An international team from the Hebrew University of Jerusalem (HU) and the Instituto de Microelectronica in Barcelona have developed metal iron-based biodegradable MAgnetoPlasmonic nanocapsules (MAPsules) to eradicate tumors via remote-controlled local delivery of chemotherapy at ultra-low drug concentrations. This works while also boosting drug therapeutic action and minimizing damage to surrounding tissues.
The findings of this study, published in ACS Nano Journal under the title “Efficient Tumor Eradication at Ultralow Drug Concentration via Externally Controlled and Boosted Metallic Iron Magnetoplasmonic Nanocapsules” and featured on the cover of the latest issue, demonstrated positive therapeutic effects of mapsules in animals carrying human breast tumors.
A helping hand for chemotherapy
Prof. Ofra Benny’s laboratory at HU’s School of Pharmacy and Faculty of Medicine and Dr. Borja Sepulveda and his team at the Spanish institute made the mapsules to guide chemotherapy directly to a target area and deliver treatment at controlled release rates.
This study, led by Arnon Fluksman, a doctoral student in Benny’s lab, fabricated and evaluated mapsules in various cancer cell models and found that they maximized anti-cancer activity in the tumor area while cutting side effects.
“With over 18 million cancer cases worldwide in 2020, scientists and physicians have grappled with advancing local drug delivery methods to improve treatment outcomes,” Fluksman said.
“Despite the promise of overcoming chemotherapy side effects, nanotherapies have been unable to meet expectations due to the low nanoparticle concentration that ultimately reaches the solid tumor. Our unique method enables us to remotely control the molecules with the help of a magnet, deliver drugs to the precise location of the tumor and control drug release rates.”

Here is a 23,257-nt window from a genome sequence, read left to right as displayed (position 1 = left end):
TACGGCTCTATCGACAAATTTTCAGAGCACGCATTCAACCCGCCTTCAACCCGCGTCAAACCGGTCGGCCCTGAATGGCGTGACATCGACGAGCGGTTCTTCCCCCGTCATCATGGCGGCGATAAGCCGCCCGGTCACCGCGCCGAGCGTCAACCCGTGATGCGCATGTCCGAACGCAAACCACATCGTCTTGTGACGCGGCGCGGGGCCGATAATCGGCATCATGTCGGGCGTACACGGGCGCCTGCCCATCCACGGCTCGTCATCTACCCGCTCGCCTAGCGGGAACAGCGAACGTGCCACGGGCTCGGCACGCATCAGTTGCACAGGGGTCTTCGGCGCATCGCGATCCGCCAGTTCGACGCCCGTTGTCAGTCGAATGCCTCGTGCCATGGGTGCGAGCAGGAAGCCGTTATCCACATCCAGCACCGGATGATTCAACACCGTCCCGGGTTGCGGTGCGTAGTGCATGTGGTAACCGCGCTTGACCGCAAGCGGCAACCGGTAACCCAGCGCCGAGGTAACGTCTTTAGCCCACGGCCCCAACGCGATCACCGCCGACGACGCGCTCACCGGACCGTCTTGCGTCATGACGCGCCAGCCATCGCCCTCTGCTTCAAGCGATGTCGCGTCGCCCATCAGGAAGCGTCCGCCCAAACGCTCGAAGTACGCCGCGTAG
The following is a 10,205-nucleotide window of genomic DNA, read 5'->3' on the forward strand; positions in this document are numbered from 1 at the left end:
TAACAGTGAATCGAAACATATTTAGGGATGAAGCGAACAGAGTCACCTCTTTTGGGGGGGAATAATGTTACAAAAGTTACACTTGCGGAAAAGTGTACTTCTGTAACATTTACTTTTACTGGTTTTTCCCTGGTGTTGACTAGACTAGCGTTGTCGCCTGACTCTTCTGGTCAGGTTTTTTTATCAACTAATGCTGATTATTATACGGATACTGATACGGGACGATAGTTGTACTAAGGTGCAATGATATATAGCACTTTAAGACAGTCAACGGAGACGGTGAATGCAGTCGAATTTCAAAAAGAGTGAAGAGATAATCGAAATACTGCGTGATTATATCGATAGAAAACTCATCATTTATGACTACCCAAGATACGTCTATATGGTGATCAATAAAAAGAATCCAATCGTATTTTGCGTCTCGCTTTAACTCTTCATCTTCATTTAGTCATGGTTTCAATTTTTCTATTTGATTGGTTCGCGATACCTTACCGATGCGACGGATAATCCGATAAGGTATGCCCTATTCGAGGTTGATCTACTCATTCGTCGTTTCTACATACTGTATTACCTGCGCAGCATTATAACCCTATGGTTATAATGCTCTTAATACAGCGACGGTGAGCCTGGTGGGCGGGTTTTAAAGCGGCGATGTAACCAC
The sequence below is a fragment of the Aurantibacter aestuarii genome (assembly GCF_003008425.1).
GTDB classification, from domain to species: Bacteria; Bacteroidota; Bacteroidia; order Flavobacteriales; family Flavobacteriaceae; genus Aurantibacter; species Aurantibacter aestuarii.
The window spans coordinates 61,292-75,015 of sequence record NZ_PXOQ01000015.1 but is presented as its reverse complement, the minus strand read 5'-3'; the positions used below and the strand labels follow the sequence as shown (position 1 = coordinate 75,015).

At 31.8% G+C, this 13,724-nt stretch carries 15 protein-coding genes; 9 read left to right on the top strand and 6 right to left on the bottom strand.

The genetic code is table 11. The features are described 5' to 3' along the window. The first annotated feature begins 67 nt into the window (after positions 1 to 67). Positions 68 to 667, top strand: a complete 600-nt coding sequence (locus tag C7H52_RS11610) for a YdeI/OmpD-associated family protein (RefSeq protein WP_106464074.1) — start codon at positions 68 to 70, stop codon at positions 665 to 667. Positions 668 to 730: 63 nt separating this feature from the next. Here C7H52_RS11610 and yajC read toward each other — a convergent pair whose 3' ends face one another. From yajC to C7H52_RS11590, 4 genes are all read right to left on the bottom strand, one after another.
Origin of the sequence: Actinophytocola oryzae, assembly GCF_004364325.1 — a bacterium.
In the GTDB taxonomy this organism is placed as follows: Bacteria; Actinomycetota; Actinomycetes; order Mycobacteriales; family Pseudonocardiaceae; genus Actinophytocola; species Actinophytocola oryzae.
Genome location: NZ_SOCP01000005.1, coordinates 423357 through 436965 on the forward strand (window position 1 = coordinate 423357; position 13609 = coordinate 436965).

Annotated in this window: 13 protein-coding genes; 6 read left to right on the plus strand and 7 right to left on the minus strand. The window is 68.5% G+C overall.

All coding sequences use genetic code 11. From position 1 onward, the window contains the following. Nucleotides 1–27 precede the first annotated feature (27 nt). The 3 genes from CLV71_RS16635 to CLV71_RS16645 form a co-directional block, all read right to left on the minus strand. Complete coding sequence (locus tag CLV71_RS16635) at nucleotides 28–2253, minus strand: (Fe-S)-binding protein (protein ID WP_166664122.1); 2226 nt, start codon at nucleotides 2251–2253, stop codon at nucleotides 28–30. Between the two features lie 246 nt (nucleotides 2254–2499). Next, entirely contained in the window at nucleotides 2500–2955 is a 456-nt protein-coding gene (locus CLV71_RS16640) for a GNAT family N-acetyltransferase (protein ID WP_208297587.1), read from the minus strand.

Maximizing therapeutic impact
Results also showed that laser irradiation of mapsules could increase therapeutic impact by generating heat locally in the tumor site. These findings introduce the first design of a full nano-scale carrier containing large doses of chemotherapeutics with a thin external metal coating, effectively delivering chemotherapy to a solid tumor site.
“Creating an ‘Iron Dome’ of sorts for cancer, mapsules not only kill cancerous cells, but also protect the patient from unnecessary damage to healthy tissue, thus augmenting cancer treatment outcomes.”Prof. Ofra Benny
“Creating an ‘Iron Dome’ of sorts for cancer, mapsules not only kill cancerous cells, but also protect the patient from unnecessary damage to healthy tissue, thus augmenting cancer treatment outcomes,” Benny said. “With our discovery of mapsules’ efficacy, we can advance our solutions and offer a wide range of materials that can be manipulated and activated remotely to support a wide variety of therapies for diseases beyond cancer.”